With no Sunday Times on my conscience this week (though I did read quite a few articles online for free), I was able to finish a novel.  Not the best thing I’ve ever read, but reading it meant that I learned about Lebensborns.  If you know me, you know my interest in Jewish culture and my youthful pursuit of all writing I could find on the Holocaust/Jewish History and WWII.  And that lead to a lot of research online, which is my custom.

Really, I am truly a “Google Girl,” if that exisits.  If it doesn’t, I have just made it so.  I keep a list in my head (mostly) of things I need to research online.   Sometimes I wish I made an actual list – I forget things sometimes – but I don’t usually forget the things I need to look up.  Often, I am reminded of things by other folks and that will add incredible items to my list.

Look.  I am 33 years old and I know my place in this world.  I am old enough to appreciate and crave the feeling of pages in my hands, but young (and educated) enough to understand how easy it is to find anything and everything on the World Wide Web.  Yes kids, that is what WWW stands for.

In 1998, I graduated from a college that actually offered a major in American Studies. In 1998, nobody knew what that was and I imagine that most folks still have no idea what that means. But now, I live in New York City, where they even have a high school for that. If only I had grown up in New York City, I’d have been able to major in something more lucrative in college.  That course of study is possibly the root of (or reason for?) my insatiatble thirst for information.  It also created an awareness that I can’t deny.

I am a woman who supports the news and magazine community and I can’t help but feel good when I actually subscribe.  (Did you watch that season of The Wire?) The written word should not necessarily be free, but in some ways, I think the access to it should be.   That doesn’t make any sense, I know. Reconciliation can be made through advertisements, right?  Do I feel OK about that? Not really.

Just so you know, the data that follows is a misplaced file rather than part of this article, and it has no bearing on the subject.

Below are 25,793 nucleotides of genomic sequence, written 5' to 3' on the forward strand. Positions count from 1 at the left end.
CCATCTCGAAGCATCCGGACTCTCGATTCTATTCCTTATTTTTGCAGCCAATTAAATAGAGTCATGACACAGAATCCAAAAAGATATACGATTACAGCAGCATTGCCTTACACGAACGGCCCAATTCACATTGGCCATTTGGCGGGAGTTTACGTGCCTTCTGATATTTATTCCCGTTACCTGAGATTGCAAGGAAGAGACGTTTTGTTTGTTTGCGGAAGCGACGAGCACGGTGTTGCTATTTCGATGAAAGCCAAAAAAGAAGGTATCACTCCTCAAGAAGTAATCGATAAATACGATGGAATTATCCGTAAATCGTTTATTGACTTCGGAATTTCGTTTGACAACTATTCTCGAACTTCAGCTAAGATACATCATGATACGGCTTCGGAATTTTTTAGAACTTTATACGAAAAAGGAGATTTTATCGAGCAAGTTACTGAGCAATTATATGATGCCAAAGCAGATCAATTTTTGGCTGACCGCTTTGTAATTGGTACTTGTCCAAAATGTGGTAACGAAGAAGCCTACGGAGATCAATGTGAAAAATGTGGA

I am not a big fan of advertisements, so that’s why I will probably not stop subscribing to BITCH, at least. No complimentary copy there – no bullshit. I sent an old high school friend a subscription recently and damn, she’s enjoying it.

Outside of that, I doubt I will feel compelled to subscribe to other magazines.  The New Yorker keeps coming, as I said before – and I am not too proud to admit I like how that high-brow publication (weekly!) makes me think, pisses me off, and delights me all the time.  I stuff the damn thing into my work bag each week.

Sadly, I know there are tons of publications that deserve my loyalty.  I am thinking about HEEB and how if I were Jewish and not just fascinated by Jewish culture, I’d subscribe to that, too. Really though, if I were rich, I’d do it…goyim or not.

I’m stuck.

on 9/11/2001

September 11, 2007


#53 | Monday, September 17th 2001


I was standing outside of the Family Court in Queens, NY. Other students in my law school class and I were waiting for our professors to arrive and lead us on a tour of the Court. A man ran down the steps proclaiming, “They just bombed the World Trade Center! They smashed right into it!” He looked wildly at everyone standing on the steps.

Mothers trying to calm their children and smoke cigarettes before their court appearances did not appear to welcome this “crazy” man’s exclamations.  I immediately dialed (my girlfriend at the time who was at my house watching TV and then ) the number of a former supervisor who I knew to work in Building Seven of the WTC (later collapsing as well).

I got no answer.

Suddenly, other students began to dial the phone numbers of friends and family and lovers who worked in the buildings or the area. My professors arrived and seemed disappointed that the class would not see the court on a “normal” day. They lead us to the metal detectors (customary procedure) and within two minutes, we were told that no courts would be in session.Soon after, a police officer in riot gear addressed the waiting room:

“Attention everyone! We are now evacuating the court house. Everybody move!”So, we did.

(I got on the Q54 bus with no problem and arrived at my apartment in 10 minutes.  My girlfriend and I, seeing we had no TV reception any longer – went to Yer Man’s, our corner bar to watch their cable and drink beer about it.)

Law school classes did not resume normally until about a week later.

—–fishes——- | 24 | New York

originally posted on 9/17/01: